We are moving into our mini-unit on factors, multiples, prime numbers, and factoring–SO much vocabulary and such complicated ideas for students who may or may not be secure with their multiplication facts. To really try to help students “SEE” the concepts, I believe super strongly in using concrete models.
Seriously though…I really want my students to deeply understand the concept of arrays and how they relate to multiplication, factors, products–and eventually prime and composite numbers.
So the other day I asked my students to tell me what they knew about arrays–and they shared out their ideas. They DID have a bit of a hard time using precise mathematical language so I flipped on the projector and document camera, whipped this Dove monster out of my school bag, dramatically wafted the smell toward them, and threw it under the camera asking, “Will THIS help you describe what an array is?” After a few moments of whining about how it wasn’t fair that I had one and they didn’t, we got to work using clear math language to describe this array. We used the words factor and product and array. We talked about directionality (Is 6 rows of 3 the same as 3 rows of 6? Is 6 bags of 3 apples the same as 6 bags of 3 apples?)
I then pulled out a bag of these to a roar of delight from the crowd and asked to practice that mathematical language to describe THIS array. The results were much more clear!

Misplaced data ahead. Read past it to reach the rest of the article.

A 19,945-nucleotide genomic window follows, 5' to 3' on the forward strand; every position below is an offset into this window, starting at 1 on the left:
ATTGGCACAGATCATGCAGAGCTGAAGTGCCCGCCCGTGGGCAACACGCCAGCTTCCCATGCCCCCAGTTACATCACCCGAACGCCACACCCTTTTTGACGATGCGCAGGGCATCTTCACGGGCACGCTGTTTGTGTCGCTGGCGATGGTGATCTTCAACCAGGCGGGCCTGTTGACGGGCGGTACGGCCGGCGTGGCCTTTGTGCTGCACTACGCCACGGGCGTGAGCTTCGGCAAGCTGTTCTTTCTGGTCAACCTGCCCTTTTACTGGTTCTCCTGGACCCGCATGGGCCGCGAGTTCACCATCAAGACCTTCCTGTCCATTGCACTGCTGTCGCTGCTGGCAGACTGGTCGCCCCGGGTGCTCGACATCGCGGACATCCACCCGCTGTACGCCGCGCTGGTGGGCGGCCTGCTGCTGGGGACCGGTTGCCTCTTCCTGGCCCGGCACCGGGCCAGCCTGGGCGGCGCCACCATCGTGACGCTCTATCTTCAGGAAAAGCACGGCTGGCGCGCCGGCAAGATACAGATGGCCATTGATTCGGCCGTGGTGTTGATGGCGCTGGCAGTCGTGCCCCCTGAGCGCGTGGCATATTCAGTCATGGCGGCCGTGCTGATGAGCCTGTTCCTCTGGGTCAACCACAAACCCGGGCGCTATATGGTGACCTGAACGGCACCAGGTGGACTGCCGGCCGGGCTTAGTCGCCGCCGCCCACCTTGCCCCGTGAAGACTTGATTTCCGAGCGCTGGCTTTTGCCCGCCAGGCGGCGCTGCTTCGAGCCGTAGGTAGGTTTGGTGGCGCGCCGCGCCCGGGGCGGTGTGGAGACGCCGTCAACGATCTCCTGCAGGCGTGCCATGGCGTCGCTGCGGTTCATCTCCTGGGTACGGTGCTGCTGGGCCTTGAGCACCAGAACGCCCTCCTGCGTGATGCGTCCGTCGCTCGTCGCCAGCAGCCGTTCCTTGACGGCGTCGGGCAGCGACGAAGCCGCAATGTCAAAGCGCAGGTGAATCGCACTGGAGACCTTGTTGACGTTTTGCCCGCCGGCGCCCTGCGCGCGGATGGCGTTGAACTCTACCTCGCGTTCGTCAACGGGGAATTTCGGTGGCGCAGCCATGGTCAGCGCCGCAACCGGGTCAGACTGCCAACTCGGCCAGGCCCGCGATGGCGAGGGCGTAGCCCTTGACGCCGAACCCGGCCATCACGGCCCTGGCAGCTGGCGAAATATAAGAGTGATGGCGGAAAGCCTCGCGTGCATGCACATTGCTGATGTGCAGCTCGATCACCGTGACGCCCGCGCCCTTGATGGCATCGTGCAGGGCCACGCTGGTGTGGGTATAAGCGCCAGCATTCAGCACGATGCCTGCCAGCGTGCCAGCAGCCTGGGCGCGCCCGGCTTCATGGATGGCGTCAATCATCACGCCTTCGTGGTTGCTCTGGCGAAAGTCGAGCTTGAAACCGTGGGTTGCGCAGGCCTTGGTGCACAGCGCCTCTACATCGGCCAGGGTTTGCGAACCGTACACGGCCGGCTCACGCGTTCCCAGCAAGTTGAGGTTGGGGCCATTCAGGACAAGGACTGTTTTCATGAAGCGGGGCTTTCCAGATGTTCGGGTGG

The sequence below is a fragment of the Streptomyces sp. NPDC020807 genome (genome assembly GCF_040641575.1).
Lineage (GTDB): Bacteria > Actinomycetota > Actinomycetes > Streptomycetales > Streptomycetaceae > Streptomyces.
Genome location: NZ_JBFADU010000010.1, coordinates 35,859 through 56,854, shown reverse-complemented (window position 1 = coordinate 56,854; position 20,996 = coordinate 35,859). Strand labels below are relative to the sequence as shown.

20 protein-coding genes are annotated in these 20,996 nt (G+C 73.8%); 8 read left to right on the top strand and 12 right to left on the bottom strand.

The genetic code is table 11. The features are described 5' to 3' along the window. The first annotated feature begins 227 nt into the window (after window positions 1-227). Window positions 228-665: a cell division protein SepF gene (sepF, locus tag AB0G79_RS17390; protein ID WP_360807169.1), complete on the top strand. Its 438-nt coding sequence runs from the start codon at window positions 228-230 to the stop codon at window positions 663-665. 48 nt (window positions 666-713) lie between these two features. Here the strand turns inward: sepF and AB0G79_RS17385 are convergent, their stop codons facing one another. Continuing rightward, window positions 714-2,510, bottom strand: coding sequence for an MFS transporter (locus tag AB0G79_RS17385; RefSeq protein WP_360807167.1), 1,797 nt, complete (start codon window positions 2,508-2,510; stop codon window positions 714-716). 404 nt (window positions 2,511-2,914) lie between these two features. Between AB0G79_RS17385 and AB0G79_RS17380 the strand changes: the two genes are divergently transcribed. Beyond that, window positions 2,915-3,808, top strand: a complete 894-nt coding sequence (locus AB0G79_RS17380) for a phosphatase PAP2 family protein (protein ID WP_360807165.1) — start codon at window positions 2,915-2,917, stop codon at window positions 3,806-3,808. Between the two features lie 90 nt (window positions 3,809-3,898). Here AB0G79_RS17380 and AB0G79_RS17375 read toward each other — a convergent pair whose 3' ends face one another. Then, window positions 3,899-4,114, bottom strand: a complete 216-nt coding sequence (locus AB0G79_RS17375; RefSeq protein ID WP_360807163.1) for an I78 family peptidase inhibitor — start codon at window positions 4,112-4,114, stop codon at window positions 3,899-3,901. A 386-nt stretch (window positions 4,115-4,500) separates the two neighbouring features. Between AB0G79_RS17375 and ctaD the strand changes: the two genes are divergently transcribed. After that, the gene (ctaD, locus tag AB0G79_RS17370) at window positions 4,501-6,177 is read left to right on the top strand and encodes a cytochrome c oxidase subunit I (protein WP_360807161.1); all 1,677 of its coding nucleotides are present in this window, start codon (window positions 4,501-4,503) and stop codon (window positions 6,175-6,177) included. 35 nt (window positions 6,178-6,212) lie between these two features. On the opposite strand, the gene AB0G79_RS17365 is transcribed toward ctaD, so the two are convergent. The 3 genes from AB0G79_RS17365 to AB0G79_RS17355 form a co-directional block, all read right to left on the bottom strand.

After consuming a little “Brain Food”, we got to work on one of my favorite hands-on lessons of the year–the Candy Factory! In this project, we arrange candy “tiles” in all the possible arrays trying to look for patterns…we uncover the “double/half” strategy, started to notice some thing about arrays with odd numbers, and more!
As students moved forward from making “boxes” of one candy…then two candies…then three, you could feel their confidence growing–and their willingness to model with the tiles diminishing. I continued to encourage them to use them…but some were insistent that they could do it in their head. I was noticing everyone getting the “one by…” arrays (1 x 12… 1 x 13…and so on) but were starting to miss some of the “short, chubby” rectangles. Some students had even made a claim that “All odd products only have 2 factors.” Hmmmmmm
But it was when I came upon this example that I knew we had problems.
So at this point, I INSISTED that he break out the tiles and SHOW me the array he had drawn. As you can imagine, he wasn’t able to do so and a little light bulb went off. I asked him how he thought he COULD arrange the 9 tiles and, after some experimenting, figured out that, in addition to the 1 x 9 array, he could also build a 3 x 3. He could NOT do it in his head…he needed that tangible tool–FOR NOW. I asked him if I could share his story with the class so we could all learn from it and he agreed.